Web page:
Tuesday, June 17, 2014

Both Donatello’s conception of David’s encounter with the Philistine champion, Goliath, and the version wrought by Michelangelo some seventy years later arose from specific political challenges. In the mid-fifteenth century, Florence faced the Milanese Sforza menace. As the century progressed, the Medici family, long ascendant in the city, confronted a republican insurgency which finally expelled them in 1494. By the time Michelangelo had finished work on his David, the resurgent Medici, themselves, were the chief threat to the city’s inhabitants. However, the particular circumstances in each case have resulted in very divergent figures.
Donatello’s statue reflects a triumphalist view of his patrons’ social position in Italy. He depicts the moment of victory. The severed head of the giant lies beneath the boot of a soft, barely adolescent boy with long, flowing tresses. Donatello's choice emphasizes the power of a family at the height of its fortunes.The statue was intended for display in the courtyard of a Medici palace and would impress both guest and passers-by as a symbol, not only of the family’s political potency, but also of its wealth and refinement. To this end, Donatello depicts the victor as an idealized object of desire whose slight military equipage radically offsets his delicate, alluring nudity. Instead of a hardened soldier’s rugged form, we behold an ethereal figure, symbolically defeating a brutish colossus. This is how the Medici preferred to see themselves – not debased by the rough and tumble of Italian politics, but transcending it. Though victorious, they are almost impervious to its coarseness.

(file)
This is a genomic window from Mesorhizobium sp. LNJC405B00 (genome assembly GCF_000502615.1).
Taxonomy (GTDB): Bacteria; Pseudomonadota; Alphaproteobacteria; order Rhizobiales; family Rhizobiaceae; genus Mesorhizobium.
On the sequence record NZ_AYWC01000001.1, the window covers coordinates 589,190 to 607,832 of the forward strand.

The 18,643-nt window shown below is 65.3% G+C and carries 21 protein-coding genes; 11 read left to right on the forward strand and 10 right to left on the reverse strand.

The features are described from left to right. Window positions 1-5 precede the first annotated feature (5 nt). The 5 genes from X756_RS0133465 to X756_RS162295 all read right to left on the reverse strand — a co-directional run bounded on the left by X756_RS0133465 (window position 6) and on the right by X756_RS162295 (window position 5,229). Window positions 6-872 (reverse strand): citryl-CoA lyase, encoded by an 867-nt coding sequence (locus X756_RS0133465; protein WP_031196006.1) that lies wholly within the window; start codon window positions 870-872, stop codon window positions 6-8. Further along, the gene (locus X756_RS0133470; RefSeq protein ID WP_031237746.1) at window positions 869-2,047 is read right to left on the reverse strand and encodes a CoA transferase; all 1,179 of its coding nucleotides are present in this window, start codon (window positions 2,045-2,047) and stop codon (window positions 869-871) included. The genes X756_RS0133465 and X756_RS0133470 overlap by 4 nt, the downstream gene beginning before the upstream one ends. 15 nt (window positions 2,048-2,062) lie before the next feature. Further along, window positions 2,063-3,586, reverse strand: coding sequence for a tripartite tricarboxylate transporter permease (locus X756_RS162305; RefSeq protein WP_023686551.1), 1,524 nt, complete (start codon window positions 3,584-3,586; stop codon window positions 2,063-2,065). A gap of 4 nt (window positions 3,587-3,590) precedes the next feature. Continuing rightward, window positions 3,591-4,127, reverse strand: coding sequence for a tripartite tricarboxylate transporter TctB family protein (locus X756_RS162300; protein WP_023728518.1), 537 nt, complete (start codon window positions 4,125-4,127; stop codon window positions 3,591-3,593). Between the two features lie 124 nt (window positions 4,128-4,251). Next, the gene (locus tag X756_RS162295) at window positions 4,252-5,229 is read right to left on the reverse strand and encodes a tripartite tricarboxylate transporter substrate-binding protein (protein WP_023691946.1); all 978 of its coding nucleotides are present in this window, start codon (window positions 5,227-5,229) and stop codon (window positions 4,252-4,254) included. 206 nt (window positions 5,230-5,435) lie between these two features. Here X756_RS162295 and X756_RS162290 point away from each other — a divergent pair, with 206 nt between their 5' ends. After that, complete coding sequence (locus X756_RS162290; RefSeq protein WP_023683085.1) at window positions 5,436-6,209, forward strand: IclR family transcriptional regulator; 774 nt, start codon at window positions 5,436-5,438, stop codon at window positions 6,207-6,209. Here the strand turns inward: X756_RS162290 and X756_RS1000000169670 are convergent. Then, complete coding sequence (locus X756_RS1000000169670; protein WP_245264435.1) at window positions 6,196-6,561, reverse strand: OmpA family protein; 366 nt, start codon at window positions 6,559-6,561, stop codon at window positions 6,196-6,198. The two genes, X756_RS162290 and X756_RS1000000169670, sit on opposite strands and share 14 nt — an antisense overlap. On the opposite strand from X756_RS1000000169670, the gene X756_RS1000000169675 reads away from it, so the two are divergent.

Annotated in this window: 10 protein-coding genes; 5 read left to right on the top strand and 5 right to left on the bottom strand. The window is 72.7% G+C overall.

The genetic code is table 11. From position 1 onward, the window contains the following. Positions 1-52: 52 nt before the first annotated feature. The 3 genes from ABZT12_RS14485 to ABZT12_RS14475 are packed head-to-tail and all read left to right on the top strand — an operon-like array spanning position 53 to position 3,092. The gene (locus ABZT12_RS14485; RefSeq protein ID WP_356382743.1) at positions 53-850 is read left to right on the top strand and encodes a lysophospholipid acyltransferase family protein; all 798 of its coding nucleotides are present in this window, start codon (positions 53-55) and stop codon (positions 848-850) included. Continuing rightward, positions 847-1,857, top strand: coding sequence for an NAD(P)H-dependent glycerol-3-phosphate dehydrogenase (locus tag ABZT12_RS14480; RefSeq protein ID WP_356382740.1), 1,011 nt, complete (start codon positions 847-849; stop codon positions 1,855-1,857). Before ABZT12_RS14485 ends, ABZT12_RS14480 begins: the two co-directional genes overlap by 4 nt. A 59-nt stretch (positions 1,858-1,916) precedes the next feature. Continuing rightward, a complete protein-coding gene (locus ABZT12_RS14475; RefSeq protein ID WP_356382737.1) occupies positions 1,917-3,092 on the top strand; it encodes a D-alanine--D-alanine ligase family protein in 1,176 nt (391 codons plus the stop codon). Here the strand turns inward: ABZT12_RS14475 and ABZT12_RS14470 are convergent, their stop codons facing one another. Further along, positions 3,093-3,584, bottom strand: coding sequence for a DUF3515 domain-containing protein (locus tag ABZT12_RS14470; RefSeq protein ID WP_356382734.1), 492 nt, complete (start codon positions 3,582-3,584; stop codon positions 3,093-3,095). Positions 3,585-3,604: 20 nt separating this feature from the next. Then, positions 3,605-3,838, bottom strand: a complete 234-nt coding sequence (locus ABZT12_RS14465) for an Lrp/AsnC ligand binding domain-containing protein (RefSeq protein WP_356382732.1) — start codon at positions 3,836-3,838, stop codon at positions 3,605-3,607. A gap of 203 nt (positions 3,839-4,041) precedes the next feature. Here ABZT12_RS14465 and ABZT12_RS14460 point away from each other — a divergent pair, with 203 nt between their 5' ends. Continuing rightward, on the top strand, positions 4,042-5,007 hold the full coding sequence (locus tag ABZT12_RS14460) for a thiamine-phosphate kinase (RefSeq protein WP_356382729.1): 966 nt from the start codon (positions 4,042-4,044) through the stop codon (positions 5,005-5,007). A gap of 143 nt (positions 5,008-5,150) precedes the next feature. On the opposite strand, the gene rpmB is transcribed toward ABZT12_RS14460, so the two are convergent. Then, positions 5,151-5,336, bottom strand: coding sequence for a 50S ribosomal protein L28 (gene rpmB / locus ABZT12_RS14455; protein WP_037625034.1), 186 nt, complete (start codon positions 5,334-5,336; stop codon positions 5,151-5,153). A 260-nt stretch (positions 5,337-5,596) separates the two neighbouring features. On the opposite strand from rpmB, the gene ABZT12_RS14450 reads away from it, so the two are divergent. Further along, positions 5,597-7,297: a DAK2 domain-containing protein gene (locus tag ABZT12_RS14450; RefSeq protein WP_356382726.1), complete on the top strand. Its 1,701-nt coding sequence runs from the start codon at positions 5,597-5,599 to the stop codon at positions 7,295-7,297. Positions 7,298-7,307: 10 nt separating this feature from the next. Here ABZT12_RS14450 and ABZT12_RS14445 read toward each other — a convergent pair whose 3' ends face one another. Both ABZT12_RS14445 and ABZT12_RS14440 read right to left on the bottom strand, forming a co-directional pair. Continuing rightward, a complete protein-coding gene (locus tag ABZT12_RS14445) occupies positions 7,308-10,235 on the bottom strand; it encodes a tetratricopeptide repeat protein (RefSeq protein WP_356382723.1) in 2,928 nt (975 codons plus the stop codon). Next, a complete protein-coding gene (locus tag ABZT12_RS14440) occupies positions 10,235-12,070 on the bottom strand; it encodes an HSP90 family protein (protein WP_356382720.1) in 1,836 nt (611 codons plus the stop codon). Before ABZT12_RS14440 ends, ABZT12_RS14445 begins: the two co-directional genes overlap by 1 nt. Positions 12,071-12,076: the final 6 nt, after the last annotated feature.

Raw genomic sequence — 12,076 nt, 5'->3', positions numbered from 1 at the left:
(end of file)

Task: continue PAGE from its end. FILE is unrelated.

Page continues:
Michelangelo’s composition, on the other hand, was finished in circumstances of looming menace from the Medici exiles. He takes as his subject a moment of defiance before the battle ensues. David's sling is readied over his left shoulder as he gazes intently at his foe. Unlike the relaxed contrapposto posture adopted by Donatello, every muscle is tensed and ready to spring into action in defense of the city. Michelangelo’s warrior is bold, mature and committed. Though beautiful, he is no mere love object. The statue was intended for placement on the Duomo, turned toward Rome, the direction from which the invading army was likely to come. It makes a statement. “We are ready to meet your challenge. We will defend our hard-won republic to the last man.”

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